There is increasing evidence supporting a hypothesis whereby gene variants in mitochondrial DNA (mtDNA) and mitochondrial-function-related nuclear DNA contribute to insulin resistance and T2D 90 or abnormal exercise-induced responses 91 . Gene variants in mitochondrial-function-related nuclear DNA lead to relatively mildly impaired mitochondrial function, whereas classical mtDNA gene variants typically cause a severe reduction in mitochondrial function with neurological deficits and β-cell failure. In contrast to genetic and acquired alterations that lead to mild impairments in mitochondrial activity and a predisposition to ectopic lipid accumulation and insulin resistance, alterations that lead to severe reductions in mitochondrial activity (for example, mtDNA variants) result in increased dependency on anaerobic glycolysis, hyperlactaemia and increased glucose metabolism 92,93,94 . In support of this hypothesis, a recent European GWAS reported that a nonsynonymous variant of N-acetyltransferase 2 (NAT2) is associated with insulin resistance and related traits as well as with decreased adipocyte differentiation, insulin-mediated glucose uptake and increased WAT lipolysis 95 . Silencing or knocking down the mouse NAT2 orthologue, NAT1, induces insulin resistance, glucose intolerance and exercise intolerance 96,97 and is associated with ectopic accumulation of TAG and DAG accumulation and activation of hepatic PKCε and muscle PKCθ 97 . Nat1 −/− mice also display mild reductions in mitochondrial function and altered morphology, demonstrating another genetic link between reduced mitochondrial function, TAG and DAG deposition and nPKC-induced liver and muscle insulin resistance 97 . Further supporting a relevant role of mitochondria for the development of insulin resistance, mice with muscle-specific knockout of sarcolipin, which is required for mitochondrial sarcoendoplasmic reticulum Ca 2+ -ATPase (SERCA) uncoupling and lipid oxidation, develop obesity and DAG–nPKC-mediated muscle insulin resistance, whereas sarcolipin overexpression prevents obesity-induced insulin resistance 98 . Other gene variants may also predispose humans to muscle insulin resistance and T2D independently from altered mitochondrial function, such as the AKT2 partial loss-of-function mutation that results in lower insulin-stimulated muscle and adipose glucose uptake 99 , whereas an activating mutation causes fasting hypoglycaemia 100 . AS160 (also known as TBC1D4) gene variants suggest links between insulin signalling and glucose transport leading to muscle insulin resistance, postprandial hyperinsulinaemia and hyperglycaemia 101,102 . Furthermore, RAC1-mediated glucose transport can become dysregulated in insulin-resistant murine and human skeletal muscle 103 (Fig. 2a,b). These genotypes may have been advantageous for preserving glucose for other tissues in the prehistoric arctic environment.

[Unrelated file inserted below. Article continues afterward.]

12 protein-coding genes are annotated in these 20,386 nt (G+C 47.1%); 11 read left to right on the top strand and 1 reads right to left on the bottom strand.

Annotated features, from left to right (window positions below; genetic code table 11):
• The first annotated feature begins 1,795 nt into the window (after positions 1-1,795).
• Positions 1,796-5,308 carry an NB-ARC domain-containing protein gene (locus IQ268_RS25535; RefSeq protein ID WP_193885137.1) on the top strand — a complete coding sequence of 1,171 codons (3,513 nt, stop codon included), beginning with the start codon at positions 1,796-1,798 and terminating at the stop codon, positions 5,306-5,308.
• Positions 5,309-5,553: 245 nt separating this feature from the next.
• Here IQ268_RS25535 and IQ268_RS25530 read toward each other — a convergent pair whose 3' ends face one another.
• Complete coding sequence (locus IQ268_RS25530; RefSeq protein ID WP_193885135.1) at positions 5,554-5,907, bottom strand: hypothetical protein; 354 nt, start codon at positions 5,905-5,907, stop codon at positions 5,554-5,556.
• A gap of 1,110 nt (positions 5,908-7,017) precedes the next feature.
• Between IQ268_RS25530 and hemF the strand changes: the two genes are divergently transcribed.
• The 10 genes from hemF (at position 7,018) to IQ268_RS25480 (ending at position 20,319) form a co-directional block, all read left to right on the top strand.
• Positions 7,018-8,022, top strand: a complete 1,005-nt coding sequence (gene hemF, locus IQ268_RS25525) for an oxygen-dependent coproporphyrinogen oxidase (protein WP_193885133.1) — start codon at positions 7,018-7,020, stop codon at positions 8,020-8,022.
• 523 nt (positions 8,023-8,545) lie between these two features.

Causes of diabetes fatigue
First, diabetes can directly cause fatigue with high or low blood sugar levels.
Causes related to blood sugar
• High blood glucose makes your blood “sludgy,” slowing circulation so cells can’t get the oxygen and nutrients they need. Margaret commented, “I can tell if my sugars are high in the morning, because ‘groggy’ doesn’t begin to describe it. ‘Drugged’ is how it feels.”
• Low sugars levels also cause diabetes fatigue, because when blood sugar is low, there is not enough fuel for the cells to work well.
• In addition, high blood glucose can cause diabetes fatigue through inflammation. Blood vessels get inflamed by the sugar. When this happens, according to research, immune cells called monocytes come into the brain, causing fatigue.
Other medical conditions that can cause fatigue
But your diabetes fatigue may not be caused by diabetes at all. Other medical conditions that can cause fatigue include:
• Anemia, or low red blood cell counts. It’s easy to be tested for anemia. If you’ve got it, it’s usually due to deficiency of iron, folic acid, or vitamin B-12, or to heavy menstrual bleeding in women (which results in iron deficiency).
• Low thyroid (“hypothyroidism”) — people with diabetes are more likely than others to have thyroid problems. If your thyroid level is low, you are likely to feel tired, sleepy, and depressed.
• Low testosterone levels, especially in men. Men with diabetes are much more likely to have low testosterone.
• Infections: People with diabetes often have infections they don’t know about. Infections take energy to fight, which can cause fatigue and raise blood sugar levels. A common source is urinary tract or “bladder” infections. They often hurt, but sometimes have no symptoms, except for the fatigue. Silent dental infections and vaginal infections are also common and fatiguing.
• Undiagnosed heart disease: If you get tired after tasks that you used to sail through, it could be time to for a heart check-up.
• Conditions like chronic fatigue and fibromyalgia. These are much more common in women, but men get them too. Fatigue is the main symptom. Many other diseases cause fatigue — you can see the government’s list here.
• Medication side effects: Many drugs for diabetes, blood pressure, depression, pain, and other issues can cause fatigue. Read labels, ask your doctor or pharmacist.
Additional causes of fatigue
Then there are causes that aren’t entirely medical:
• Lack of sleep or poor sleep — Some people are too wound up or too busy to sleep. Or they’re up to use the bathroom all night, or they have obstructive sleep apnea (OSA), which can wake them up many times an hour. If that is happening to you, you are likely to be fatigued during the day.